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Old 03-14-2019, 11:16 PM   #37
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Originally Posted by Ski in NC View Post
Look for the Yanmar 6ly 370-ish hp or Cummins 6BTA 330 or 370. Avoid the 6LY2 420 or 440. Cat 3116 or 3126 ok, but not the preferred engine. Avoid twins on this boat. Make sure you can get to the critical parts of the gennie and that it is not all rusted up.

Did Mainship ever put 6LY2's in the 390's? I didn't think so.


The 6LYA in our 2003 390 has been excellent.



Avoid twins! Agree...way too cramped to work on them.



re: "Make sure you can get to the critical parts of the gennie..."



The only genset I ever saw in a 350/390 was the Kohler 8E0Z. At first glance, it would appear that access for service/maintenence would be a problem, but I've been able to get to everything, although replacing the thermostat was a real PITA.



Have you seen other generators in these boats?
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Old 03-15-2019, 08:12 AM   #38
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Originally Posted by Cjsangster View Post
Which is the most desired boat , the 39 ft or the 400 mainship?
The 400 by a LOT, however, comes with a price. If my attachment works, here's an article about the differences between the 400 and the 390.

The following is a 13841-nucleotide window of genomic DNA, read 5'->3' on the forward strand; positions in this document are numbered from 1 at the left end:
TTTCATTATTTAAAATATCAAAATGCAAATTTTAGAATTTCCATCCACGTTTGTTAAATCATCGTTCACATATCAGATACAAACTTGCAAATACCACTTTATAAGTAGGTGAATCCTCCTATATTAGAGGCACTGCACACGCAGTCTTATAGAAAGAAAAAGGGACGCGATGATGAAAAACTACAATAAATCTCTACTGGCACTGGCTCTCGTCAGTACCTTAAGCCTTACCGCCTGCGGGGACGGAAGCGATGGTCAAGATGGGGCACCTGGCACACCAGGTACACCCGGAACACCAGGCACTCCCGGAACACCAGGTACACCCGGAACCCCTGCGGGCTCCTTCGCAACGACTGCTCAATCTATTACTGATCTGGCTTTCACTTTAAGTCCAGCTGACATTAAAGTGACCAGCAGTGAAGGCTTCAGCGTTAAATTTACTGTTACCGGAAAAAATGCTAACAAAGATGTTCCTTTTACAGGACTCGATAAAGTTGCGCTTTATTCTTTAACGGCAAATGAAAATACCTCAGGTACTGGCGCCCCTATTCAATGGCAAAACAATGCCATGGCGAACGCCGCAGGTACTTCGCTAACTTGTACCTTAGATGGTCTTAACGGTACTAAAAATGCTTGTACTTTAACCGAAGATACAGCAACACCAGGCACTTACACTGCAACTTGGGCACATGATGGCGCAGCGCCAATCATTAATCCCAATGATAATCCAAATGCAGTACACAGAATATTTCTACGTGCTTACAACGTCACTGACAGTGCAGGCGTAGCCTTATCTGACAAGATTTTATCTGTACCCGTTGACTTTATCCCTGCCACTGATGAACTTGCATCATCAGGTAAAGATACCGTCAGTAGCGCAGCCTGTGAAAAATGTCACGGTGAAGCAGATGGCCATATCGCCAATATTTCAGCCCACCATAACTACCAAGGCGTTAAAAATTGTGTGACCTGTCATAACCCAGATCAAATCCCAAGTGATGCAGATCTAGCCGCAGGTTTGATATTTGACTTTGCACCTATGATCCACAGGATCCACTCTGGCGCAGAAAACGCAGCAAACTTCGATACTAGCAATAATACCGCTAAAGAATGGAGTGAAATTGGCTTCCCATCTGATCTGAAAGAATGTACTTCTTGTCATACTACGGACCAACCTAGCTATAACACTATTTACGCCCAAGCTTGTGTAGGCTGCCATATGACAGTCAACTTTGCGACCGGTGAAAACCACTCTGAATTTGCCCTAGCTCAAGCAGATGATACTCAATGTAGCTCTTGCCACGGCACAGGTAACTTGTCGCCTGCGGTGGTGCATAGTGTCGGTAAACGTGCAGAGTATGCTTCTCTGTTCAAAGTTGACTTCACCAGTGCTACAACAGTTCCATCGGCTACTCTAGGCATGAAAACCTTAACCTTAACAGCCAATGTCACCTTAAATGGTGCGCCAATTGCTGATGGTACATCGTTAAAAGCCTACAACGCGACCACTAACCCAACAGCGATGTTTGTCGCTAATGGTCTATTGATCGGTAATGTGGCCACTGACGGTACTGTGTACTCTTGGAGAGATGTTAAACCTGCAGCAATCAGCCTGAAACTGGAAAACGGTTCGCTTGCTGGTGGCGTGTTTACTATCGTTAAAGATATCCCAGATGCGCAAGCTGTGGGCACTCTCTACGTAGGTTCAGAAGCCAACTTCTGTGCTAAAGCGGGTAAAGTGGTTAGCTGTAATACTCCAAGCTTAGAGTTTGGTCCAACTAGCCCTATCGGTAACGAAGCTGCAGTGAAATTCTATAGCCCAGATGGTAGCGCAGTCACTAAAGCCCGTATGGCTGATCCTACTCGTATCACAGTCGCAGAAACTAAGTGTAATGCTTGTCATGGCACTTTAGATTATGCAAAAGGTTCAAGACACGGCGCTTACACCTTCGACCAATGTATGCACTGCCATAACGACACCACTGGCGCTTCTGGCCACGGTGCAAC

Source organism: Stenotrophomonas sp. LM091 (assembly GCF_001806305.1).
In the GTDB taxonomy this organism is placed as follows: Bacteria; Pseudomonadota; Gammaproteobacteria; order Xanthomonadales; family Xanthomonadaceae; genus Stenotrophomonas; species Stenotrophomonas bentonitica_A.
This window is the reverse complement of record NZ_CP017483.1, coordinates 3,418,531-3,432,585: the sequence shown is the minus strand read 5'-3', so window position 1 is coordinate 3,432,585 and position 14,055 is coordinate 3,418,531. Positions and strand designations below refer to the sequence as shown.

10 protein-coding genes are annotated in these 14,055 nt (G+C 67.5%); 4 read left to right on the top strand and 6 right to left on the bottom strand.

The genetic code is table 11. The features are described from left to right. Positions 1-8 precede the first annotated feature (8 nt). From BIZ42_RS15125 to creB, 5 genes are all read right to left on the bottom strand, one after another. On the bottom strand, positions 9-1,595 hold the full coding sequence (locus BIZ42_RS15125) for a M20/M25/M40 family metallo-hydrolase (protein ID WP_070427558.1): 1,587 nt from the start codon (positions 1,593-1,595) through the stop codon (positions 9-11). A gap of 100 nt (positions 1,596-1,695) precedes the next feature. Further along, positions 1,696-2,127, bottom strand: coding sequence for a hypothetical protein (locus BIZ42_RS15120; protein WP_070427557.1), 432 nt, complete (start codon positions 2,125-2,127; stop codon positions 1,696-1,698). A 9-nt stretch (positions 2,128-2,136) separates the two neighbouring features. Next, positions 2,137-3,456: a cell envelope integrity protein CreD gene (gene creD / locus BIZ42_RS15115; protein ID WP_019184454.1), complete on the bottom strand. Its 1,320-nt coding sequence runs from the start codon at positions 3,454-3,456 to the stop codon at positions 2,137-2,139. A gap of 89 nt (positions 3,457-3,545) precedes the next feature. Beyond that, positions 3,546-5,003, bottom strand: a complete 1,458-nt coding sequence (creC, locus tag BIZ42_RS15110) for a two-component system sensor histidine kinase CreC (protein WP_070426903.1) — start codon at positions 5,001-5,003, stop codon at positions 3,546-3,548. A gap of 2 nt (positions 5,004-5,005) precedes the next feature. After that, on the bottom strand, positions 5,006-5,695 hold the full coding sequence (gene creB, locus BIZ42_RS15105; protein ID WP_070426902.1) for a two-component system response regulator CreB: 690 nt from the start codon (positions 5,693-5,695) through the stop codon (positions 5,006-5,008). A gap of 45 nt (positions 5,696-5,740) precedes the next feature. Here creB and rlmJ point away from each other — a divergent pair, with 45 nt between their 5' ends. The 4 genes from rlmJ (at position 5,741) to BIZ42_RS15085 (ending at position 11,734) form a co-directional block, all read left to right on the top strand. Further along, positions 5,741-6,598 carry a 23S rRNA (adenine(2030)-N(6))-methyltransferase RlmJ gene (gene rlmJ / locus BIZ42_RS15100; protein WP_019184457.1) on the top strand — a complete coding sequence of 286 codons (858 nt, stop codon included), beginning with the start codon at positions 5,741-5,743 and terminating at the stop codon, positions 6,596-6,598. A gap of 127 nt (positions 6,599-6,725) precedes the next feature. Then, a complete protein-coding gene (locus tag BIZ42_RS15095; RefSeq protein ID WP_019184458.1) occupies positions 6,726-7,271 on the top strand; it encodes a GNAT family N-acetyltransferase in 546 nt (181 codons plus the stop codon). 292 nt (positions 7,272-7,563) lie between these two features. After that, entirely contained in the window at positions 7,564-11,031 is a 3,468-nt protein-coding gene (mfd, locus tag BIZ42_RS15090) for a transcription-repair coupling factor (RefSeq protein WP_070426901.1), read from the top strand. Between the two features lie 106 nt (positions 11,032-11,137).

While there's a ton of improvements, it doesn't make the 390 a bad boat. On my recent Loop trip I ended up with several friends with the 390 or 400 and had plenty of time to discuss differences. All were happy with their boat.

The performance is so close with all of the singles, it would be hard to compare. I've operated the 390 a bit and couldn't tell the difference with the 400.

The Mainship is not a boat to by for speed, even the twin version. But the twins will give some speed when needed, perhaps up to 15 knots. The singles, much harder to get any speed out of, perhaps 10 to 12 knots and then you're pushing water. My 400 empty would top out at 15.5 knots, but not even close to a realistic cruise speed.

The inspection on the sole (mentioned above) is a important place to look. I can't comment about the genny in the 390, but on my 400 I had to remove the cover to service it, and ain't putting that damn thing back on.

Overall, the Mainship is a very popular boat. I call it the "Chevy" of boats. Easy to buy, easy to own and operate, and easy to sell, and simple. And has a lot of nice creature comforts. It's a terrific Loop boat, probably the most popular boat on the loop.
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File Type: pdf Difference 390:400.pdf (165.7 KB, 63 views)